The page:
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The new Supreme Court term starts on Monday, even as the government enters the second week of being shutdown.
The court began by announcing several cases it would not be hearing, The Associated Press reports. Some cases denied include Virginia's attempt to bring back its anti-sodomy law.
Virginia's ban on oral and anal sex law was tossed out by a federal appeals court and the state's Attorney General Ken Cuccinelli had hoped the Supreme Court might hear its appeal. The court rejected the case and didn't bother to offer any comments on the issue.
The court revealed it will hear six cases and will open despite the shutdown, the only reference made to the ongoing issue in Washington, D.C.
According to The New York Times, cases the court agreed to look into include ones on affirmative action, presidential power, public prayer, campaign contributions and abortion rights.
Executive Director Irving L. Gornstein of the Supreme Court Institute at Georgetown University said, "This term is deeper in important cases than either of the prior two terms."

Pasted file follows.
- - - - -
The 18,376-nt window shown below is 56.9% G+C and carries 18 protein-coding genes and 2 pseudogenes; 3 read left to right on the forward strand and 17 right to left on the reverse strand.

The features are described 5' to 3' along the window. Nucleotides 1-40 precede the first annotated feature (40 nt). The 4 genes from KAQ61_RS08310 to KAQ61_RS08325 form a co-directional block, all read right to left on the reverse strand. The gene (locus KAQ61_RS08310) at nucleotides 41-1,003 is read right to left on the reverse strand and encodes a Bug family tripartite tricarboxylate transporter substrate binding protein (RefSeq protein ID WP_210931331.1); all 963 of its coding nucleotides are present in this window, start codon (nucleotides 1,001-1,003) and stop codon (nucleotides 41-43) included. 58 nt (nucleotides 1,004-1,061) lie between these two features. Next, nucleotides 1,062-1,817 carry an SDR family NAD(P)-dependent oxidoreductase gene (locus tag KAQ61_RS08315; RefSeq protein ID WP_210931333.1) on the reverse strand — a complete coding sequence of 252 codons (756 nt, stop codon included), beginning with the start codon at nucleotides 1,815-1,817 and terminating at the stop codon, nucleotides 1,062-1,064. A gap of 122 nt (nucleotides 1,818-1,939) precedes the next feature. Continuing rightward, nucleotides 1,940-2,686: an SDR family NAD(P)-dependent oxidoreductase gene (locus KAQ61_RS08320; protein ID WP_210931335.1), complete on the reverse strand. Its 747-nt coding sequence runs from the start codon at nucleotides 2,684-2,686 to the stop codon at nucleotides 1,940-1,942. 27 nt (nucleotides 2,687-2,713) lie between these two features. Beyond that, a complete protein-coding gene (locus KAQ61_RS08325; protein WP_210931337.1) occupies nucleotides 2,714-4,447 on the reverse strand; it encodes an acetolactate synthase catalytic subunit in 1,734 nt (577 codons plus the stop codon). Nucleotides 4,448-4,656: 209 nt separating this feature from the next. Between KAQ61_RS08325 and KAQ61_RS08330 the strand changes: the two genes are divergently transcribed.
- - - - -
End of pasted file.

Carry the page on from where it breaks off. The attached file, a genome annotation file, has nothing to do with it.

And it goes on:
National Labor Relations Board v. Noel Canning is about a president's ability to make recess appointments. Another case, McCutcheon v. Federal Election Commission, is looking into campaign finance laws involving direct contributions to candidates by individuals.
Two cases, McCullen v. Coakely and Cline v. Oklahoma Coalition for Reproductive Justice, involve abortion, with one about protests near reproductive health care facilities and the other about states limiting abortion-inducing drugs.
Schuette v. Coalition to Defend Affirmative Action looks into college admissions. Town of Greece v. Galloway will then look into public prayer before the opening of public town meetings.